Why the Permanence of ‘Fearless Girl’ Matters
When I first heard about Fearless Girl, I wasn’t sure what to make of her popularity. I’m a feminist, and I’ve written about inequality at the intersections of race and gender for a long time now. I was skeptical about what difference a little statue on Wall Street could make.
Of course, Fearless Girl is a nice, empowering symbol. But what symbols are powerful enough to ensure women make the same money that men do, instead of 83 cents on the dollar or 64, which is one of the figures for women of color?
I was skeptical, in part, because we live in a time that seems to render symbols impotent. Perhaps that’s why Fearless Girl has struck a nerve. When our world is most hungry for inspiration, it seems, we find it in the most unlikely places.
I felt that inspiration only after talking to Change.org petition starter Nira Desai whose petition to make the Fearless Girl statue a permanent presence now has more than 30,000 signatures. Fearless Girl was installed by State Street Global Advisors ahead of International Women’s Day in March and created by the artist Kristen Visbal. The intention was to raise awareness about the presence of women in a male-dominated space like Wall Street.
Fearless Girl was never meant to stay beyond a short time. And yet, thanks to a movement prompted by Nira’s petition, the rest of the world began to understand what her presence in front of the famous Charging Bull would mean if it was there forever. And of course, like most things that center women, there have been a range of reactions — from joy to annoyance, outrage to the persistent, boring emergence of old-fashioned misogyny and sexism.
A celebratory press conference on March 27th on the steps of City Hall was held to give a few powerful women the opportunity to react to Mayor de Blasio’s decision to extend the Fearless Girl’s stay for another 11 months. “Fearless Girl represents the future of business,” said Kristen Visbal, the Fearless Girl sculptor. “People have asked me, ‘Why not a woman?’ A little girl is endearing. And she’s speaking to the future.”
Lynn Blake, Executive Vice President with State Street, said that 25 percent of the largest 3,000 publicly traded companies have no women on their boards. “Gender diversity is not just a matter of right and wrong but it’s about performance. Sometimes a symbol is better than words. Fearless Girl serves as a complement to the bull. She is there to demonstrate her role as a leader in expanding economic diversity around the world.”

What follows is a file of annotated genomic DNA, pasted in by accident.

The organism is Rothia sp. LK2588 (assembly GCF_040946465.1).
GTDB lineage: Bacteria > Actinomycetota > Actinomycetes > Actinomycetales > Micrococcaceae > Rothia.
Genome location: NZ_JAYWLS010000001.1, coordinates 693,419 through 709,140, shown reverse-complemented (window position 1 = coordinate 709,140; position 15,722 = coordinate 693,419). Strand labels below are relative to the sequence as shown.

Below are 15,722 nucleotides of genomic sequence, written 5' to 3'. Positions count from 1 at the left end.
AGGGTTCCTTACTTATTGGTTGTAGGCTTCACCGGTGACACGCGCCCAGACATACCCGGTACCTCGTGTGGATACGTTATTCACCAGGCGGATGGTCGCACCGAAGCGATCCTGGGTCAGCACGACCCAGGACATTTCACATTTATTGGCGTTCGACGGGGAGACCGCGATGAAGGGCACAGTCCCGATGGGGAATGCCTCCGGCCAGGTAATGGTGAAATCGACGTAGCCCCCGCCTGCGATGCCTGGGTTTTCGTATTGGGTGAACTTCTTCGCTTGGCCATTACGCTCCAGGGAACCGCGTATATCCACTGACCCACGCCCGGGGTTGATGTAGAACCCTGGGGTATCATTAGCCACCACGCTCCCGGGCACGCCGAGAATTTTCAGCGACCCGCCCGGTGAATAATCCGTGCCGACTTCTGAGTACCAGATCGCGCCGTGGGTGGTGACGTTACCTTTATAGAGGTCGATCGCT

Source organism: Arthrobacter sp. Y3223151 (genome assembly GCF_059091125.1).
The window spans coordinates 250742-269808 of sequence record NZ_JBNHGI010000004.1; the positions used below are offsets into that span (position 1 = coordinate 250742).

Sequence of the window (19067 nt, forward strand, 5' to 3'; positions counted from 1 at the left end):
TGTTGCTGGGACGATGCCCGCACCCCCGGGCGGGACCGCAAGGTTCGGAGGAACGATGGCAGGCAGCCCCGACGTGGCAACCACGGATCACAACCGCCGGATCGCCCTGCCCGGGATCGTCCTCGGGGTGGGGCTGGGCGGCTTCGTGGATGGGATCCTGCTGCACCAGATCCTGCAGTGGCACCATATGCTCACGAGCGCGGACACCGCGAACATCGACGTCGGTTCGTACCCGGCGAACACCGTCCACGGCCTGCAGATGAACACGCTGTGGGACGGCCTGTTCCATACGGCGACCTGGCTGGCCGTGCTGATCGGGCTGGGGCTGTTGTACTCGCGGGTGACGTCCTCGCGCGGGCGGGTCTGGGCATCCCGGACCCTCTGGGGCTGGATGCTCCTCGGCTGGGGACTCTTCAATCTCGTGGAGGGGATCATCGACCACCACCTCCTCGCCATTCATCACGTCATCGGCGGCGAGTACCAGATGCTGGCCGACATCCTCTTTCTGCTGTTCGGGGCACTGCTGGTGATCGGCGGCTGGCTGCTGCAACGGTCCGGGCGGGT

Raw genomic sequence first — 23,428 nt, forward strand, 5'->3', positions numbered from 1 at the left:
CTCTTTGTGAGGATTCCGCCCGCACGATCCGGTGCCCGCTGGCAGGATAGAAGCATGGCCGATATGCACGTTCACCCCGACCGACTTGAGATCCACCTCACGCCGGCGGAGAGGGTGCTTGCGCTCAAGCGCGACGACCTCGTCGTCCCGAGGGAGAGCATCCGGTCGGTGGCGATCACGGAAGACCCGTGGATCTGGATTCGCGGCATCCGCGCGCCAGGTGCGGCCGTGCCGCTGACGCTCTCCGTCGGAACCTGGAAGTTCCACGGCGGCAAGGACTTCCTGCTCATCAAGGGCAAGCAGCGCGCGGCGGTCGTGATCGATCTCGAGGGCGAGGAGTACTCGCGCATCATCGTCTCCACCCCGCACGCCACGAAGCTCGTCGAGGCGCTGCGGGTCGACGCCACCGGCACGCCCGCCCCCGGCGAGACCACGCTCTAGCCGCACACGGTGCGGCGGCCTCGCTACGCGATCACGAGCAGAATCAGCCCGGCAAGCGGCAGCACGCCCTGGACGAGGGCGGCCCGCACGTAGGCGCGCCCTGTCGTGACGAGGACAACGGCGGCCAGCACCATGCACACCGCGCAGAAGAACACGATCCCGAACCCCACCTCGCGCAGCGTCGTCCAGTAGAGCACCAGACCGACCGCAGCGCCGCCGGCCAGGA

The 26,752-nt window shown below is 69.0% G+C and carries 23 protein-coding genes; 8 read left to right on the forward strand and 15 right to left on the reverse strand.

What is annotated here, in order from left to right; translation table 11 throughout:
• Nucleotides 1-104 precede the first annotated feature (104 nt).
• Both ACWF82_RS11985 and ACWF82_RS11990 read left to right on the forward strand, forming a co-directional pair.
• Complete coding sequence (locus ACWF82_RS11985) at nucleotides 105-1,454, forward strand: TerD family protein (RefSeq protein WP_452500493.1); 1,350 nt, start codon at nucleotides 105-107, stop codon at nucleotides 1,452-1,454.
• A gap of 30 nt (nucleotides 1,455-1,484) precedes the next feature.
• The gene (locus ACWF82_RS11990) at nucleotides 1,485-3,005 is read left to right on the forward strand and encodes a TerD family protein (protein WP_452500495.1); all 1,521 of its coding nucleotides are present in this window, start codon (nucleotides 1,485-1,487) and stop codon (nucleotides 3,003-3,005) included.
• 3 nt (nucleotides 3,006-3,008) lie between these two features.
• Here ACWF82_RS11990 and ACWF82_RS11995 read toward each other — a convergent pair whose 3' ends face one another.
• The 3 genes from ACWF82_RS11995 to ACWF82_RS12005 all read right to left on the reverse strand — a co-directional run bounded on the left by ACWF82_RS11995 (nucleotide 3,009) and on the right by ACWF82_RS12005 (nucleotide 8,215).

Congresswoman Carolyn Maloney, who has been trying to get a Gender Diversity bill passed for years, said that among other things, Fearless Girl might be what helps her legislation pass. “Fearless Girl inspires all of us to realize the power we have in ourselves, the power that women and girls have everywhere. She reminds us that the right art in the right place for the right reason has the power to change the conversation, change the way people look at things, change the way we perceive the world around us.”
There have been understandable critiques of corporate or, as my friend Andi Zeisler has written about, marketplace feminism. But those critiques only consider one part of a longer narrative, which is that in order to continue fighting for change, symbols of women’s strength can be priceless. I was reminded of what Sojourner Truth said when she sold lithographs of herself to support her activism: “I sell the shadow to support the substance.”
As Nira Desai told the Associated Press, “I think that the actions of State Street — everything they’re doing is a step in the right direction. They’re really genuine in their efforts to increase gender diversity.”
Congresswoman Nydia Velazquez said that “Whether it is efforts to defund Planned Parenthood or unequal pay, women feel like they are under siege. Women here in the world’s financial capital we recognize the Fearless Girl as a testament to women’s strength. It is our task now to make sure she is permanent.”
And while a permit to let Fearless Girl stay through February 2018 is a partial victory, women deserve no less than a full victory. Why not ensure this powerful little symbol stays a permanent fixture for this Women’s History Month into the next — and beyond?